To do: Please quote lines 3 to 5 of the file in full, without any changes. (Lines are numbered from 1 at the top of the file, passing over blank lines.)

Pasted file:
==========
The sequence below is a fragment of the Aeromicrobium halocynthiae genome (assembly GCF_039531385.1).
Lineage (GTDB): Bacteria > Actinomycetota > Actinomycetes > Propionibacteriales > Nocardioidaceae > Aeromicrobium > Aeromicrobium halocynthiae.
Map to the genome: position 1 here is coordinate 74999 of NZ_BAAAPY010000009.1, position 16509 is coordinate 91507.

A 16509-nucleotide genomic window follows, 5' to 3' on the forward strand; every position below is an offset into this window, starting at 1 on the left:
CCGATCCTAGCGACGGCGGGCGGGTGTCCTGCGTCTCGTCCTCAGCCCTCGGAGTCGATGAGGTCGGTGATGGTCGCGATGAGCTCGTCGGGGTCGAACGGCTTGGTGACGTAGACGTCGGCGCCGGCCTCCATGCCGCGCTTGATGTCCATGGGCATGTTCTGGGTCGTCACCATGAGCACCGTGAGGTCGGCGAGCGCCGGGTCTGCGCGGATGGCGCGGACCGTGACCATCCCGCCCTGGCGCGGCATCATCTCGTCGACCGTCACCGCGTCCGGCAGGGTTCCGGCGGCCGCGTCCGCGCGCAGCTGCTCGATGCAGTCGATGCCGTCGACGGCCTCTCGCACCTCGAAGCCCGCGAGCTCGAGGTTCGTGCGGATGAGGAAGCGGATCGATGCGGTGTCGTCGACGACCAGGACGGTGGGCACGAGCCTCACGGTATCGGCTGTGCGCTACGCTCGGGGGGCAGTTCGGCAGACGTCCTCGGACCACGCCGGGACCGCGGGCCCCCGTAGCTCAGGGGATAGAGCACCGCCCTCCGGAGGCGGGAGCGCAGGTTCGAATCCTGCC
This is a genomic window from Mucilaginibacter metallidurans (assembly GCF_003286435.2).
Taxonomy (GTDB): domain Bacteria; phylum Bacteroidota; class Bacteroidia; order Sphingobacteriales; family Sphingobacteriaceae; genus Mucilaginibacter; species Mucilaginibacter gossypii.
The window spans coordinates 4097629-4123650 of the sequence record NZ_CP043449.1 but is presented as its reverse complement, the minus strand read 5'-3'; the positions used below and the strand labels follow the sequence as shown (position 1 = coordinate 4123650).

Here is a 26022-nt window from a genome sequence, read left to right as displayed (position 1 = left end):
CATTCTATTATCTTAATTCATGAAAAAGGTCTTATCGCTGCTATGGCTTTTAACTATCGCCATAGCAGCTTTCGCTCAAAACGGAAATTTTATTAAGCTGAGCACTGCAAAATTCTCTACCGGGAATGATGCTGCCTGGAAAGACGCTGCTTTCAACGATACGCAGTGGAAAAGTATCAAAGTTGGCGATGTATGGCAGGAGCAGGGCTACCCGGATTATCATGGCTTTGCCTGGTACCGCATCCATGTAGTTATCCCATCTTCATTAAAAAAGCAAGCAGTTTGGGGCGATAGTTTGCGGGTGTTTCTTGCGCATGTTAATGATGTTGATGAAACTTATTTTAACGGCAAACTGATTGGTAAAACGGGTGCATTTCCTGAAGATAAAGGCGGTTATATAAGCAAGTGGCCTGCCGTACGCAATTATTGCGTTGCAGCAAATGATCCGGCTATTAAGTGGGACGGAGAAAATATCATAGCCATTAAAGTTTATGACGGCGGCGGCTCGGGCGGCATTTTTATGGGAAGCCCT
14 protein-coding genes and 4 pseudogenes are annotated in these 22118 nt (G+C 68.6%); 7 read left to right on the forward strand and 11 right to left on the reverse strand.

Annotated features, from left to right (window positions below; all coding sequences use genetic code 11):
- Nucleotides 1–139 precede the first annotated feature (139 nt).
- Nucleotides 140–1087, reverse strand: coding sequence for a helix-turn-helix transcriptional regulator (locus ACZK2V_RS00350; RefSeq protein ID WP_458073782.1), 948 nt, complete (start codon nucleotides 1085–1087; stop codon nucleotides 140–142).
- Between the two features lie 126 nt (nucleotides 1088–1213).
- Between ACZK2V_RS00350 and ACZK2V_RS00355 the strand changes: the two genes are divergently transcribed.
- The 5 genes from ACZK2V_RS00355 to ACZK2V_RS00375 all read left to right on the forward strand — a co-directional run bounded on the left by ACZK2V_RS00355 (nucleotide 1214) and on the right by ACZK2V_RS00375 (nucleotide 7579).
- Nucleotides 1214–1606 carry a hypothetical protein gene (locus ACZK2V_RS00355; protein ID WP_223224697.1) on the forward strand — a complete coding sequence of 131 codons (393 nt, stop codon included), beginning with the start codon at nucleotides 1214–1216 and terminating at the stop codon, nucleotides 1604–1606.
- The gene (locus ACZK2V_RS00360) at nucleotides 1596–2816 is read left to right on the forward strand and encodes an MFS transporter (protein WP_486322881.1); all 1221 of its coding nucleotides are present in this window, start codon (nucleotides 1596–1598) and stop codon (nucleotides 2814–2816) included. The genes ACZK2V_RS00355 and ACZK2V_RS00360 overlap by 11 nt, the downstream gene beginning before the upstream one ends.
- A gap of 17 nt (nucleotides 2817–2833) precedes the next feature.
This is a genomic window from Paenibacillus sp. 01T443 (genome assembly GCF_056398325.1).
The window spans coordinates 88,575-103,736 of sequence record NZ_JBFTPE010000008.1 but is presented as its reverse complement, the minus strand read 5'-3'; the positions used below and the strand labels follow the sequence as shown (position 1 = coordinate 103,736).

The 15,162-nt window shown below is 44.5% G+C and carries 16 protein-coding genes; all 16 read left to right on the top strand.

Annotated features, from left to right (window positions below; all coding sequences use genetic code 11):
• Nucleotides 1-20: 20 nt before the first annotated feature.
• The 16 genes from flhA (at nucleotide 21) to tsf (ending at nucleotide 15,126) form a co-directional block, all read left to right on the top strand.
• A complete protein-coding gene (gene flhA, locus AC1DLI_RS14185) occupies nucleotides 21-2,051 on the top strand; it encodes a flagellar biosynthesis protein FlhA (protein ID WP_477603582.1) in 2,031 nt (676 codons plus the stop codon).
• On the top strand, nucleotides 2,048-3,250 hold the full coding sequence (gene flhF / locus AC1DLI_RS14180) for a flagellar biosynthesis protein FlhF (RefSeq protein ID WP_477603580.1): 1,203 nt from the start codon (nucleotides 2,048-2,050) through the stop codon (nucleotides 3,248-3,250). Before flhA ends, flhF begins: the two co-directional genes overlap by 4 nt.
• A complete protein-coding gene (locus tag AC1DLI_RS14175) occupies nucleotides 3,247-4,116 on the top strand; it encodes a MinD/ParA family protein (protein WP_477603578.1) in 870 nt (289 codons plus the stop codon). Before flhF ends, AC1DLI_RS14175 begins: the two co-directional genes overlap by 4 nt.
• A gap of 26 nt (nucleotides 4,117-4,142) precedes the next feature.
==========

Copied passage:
Map to the genome: position 1 here is coordinate 74999 of NZ_BAAAPY010000009.1, position 16509 is coordinate 91507.

A 16509-nucleotide genomic window follows, 5' to 3' on the forward strand; every position below is an offset into this window, starting at 1 on the left:
CCGATCCTAGCGACGGCGGGCGGGTGTCCTGCGTCTCGTCCTCAGCCCTCGGAGTCGATGAGGTCGGTGATGGTCGCGATGAGCTCGTCGGGGTCGAACGGCTTGGTGACGTAGACGTCGGCGCCGGCCTCCATGCCGCGCTTGATGTCCATGGGCATGTTCTGGGTCGTCACCATGAGCACCGTGAGGTCGGCGAGCGCCGGGTCTGCGCGGATGGCGCGGACCGTGACCATCCCGCCCTGGCGCGGCATCATCTCGTCGACCGTCACCGCGTCCGGCAGGGTTCCGGCGGCCGCGTCCGCGCGCAGCTGCTCGATGCAGTCGATGCCGTCGACGGCCTCTCGCACCTCGAAGCCCGCGAGCTCGAGGTTCGTGCGGATGAGGAAGCGGATCGATGCGGTGTCGTCGACGACCAGGACGGTGGGCACGAGCCTCACGGTATCGGCTGTGCGCTACGCTCGGGGGGCAGTTCGGCAGACGTCCTCGGACCACGCCGGGACCGCGGGCCCCCGTAGCTCAGGGGATAGAGCACCGCCCTCCGGAGGCGGGAGCGCAGGTTCGAATCCTGCC